Hood’s Texas Brigade
The Soldiers and Families of the Confederacy’s Most Celebrated Unit
Susannah J. Ural
Louisiana State University Press, Baton Rouge, Louisiana, 2017, 384 pages
Book Review published on: February 15, 2019
The regimental, or unit, history was long a staple of Civil War literature. It was one of the first ways veterans of the conflict recorded their experiences, as they sought some memento of their wartime service and pooled funds together to ensure the production and publication of a written record of their singular contributions to the cause. The format retains popularity today, long after the last veteran departed the earth, as a framework for examining the collective experiences of soldiers from the same geographic locale. Though histories of U.S. Colored Troops (African American regiments) have dominated the recent literature, due largely to their exclusion from the first one hundred years of memorialization, authors still produce regimental histories, such as Lesley Gordon’s recent A Broken Regiment: The Sixteenth Connecticut’s Civil War, which uses the format to embrace the “dark turn” of Civil War historiography and push back against the heroic romanticism that dominates too much of the genre.
Susannah Ural’s contribution, of one of the more famous brigades in Gen. Robert E. Lee’s Army of Northern Virginia, thus comes at an interesting time for unit histories. Though partly a celebratory account of the soldiers of Hood’s Texas Brigade, the book seeks to integrate the story of the Texas home front more fully with the regiment’s battlefield exploits in Virginia, taking advantage of the methodologies of social history that have exploded over the past half-century and enriched the traditional “drums and bugles” accounts of the older military history. The result is a work that clearly demonstrates the importance of the connection between the Confederate home front and the war effort, fully justifying Ulysses S. Grant’s and William Tecumseh Sherman’s efforts to target this vulnerability in order to collapse the Confederate war effort. While, on the surface, Hood’s Texas Brigade reads as a triumphal narrative of the brigade’s service, endurance, and sacrifice, a closer reading between the lines reveals an excellent case study of how Confederate units failed to sustain themselves and ultimately collapsed under the weight of the war.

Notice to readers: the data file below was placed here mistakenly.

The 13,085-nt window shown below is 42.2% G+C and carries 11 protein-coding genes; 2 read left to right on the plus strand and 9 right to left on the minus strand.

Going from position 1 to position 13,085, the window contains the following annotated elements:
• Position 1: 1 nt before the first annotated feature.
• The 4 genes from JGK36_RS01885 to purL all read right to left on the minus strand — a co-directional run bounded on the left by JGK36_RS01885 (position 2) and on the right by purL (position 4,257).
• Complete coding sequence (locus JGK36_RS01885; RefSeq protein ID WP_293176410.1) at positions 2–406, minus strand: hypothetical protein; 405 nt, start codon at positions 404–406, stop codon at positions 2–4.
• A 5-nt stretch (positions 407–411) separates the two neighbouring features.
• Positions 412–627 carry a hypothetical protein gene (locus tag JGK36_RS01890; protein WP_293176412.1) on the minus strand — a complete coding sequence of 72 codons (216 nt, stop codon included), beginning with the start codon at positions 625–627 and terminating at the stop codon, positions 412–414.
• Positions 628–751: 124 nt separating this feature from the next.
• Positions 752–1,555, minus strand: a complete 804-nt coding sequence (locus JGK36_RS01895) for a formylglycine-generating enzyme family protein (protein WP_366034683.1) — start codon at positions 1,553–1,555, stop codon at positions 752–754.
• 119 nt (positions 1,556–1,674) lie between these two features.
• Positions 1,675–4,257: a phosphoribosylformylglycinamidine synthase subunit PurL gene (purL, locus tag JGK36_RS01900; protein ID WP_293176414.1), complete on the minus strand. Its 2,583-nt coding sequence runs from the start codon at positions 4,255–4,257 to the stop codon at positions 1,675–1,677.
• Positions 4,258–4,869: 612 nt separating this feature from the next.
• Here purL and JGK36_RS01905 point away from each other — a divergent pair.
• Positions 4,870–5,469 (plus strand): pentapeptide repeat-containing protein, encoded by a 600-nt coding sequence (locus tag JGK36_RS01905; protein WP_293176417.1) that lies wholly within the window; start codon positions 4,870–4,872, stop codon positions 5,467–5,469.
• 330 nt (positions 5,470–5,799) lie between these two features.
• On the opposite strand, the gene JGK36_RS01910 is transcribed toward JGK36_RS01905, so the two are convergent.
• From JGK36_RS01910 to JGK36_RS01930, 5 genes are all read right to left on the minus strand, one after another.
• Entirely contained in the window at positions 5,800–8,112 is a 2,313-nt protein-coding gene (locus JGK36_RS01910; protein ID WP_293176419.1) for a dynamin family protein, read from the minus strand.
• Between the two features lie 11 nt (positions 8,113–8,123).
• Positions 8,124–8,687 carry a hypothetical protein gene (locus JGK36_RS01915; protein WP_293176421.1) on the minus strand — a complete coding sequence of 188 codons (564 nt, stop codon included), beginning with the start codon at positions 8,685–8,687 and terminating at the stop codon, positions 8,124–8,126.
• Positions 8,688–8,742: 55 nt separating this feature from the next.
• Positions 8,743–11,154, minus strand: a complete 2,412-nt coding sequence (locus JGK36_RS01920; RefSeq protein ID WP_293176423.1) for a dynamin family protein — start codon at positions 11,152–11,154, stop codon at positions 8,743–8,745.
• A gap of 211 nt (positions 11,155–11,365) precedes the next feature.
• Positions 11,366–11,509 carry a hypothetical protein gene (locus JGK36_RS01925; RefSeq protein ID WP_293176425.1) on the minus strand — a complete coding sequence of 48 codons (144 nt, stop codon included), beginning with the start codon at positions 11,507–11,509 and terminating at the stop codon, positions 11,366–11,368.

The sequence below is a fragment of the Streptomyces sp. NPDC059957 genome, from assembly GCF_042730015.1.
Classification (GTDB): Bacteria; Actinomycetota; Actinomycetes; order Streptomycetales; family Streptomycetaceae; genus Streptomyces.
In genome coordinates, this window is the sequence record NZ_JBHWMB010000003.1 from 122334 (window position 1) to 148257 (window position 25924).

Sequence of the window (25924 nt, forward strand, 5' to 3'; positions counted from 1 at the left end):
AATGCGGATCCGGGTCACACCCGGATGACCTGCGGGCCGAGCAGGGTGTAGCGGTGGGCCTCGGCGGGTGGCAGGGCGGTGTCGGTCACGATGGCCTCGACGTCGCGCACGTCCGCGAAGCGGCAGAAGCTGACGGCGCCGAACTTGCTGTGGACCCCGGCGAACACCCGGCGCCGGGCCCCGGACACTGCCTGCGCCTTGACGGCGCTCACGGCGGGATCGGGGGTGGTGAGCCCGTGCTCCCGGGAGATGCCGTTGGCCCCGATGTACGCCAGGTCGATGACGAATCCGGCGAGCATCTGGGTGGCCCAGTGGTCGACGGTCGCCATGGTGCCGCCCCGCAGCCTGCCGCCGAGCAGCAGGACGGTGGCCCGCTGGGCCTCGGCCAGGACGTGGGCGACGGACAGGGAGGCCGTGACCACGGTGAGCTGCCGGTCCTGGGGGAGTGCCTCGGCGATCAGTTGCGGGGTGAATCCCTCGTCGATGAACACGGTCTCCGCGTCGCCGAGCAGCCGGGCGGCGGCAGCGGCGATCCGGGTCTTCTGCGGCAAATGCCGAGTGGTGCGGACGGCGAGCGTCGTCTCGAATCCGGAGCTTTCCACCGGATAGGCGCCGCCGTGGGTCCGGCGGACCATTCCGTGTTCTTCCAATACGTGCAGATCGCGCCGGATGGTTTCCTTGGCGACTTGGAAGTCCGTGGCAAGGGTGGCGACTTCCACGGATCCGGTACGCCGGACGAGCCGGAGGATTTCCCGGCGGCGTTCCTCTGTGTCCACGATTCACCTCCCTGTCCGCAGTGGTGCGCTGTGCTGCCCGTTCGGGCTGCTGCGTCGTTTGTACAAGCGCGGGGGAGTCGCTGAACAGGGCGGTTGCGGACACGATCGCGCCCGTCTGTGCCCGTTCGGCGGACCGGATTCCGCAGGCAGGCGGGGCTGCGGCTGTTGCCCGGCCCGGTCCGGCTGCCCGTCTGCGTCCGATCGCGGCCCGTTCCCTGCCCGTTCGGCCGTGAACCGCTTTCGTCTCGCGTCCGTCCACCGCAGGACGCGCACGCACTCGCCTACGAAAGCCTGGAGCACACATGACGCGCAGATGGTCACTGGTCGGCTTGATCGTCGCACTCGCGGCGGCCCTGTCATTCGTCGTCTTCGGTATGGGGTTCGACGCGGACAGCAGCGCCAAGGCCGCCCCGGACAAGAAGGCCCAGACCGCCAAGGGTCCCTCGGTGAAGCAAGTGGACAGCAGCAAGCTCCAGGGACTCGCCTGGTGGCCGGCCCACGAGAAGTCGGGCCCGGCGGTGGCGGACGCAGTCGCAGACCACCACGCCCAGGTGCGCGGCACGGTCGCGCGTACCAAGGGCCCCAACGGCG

Ural is the codirector of the Dale Center for the Study of War and Society at the University of Southern Mississippi and, as the author of a previously well-received study of Irish Civil War soldiers as well as a long-time resident of Texas, is specially qualified for the task she has undertaken. The book is a first-rate operational history, clearly and carefully detailing the brigade’s various engagements in Virginia and, briefly, Tennessee, but Ural’s attention to the Texas home front, including the communities that raised the various companies that comprised the brigade and the families left behind there, enrich the narrative far beyond the existing studies of the Texas Brigade. While including information on units briefly attached to the brigade, including the Eighteenth Georgia Infantry and Hampton’s South Carolina Legion, the work focuses on the First, Fourth, and Fifth Texas Infantry regiments and, to a lesser extent, the Third Arkansas, which replaced the Georgia and South Carolina units near the war’s midpoint.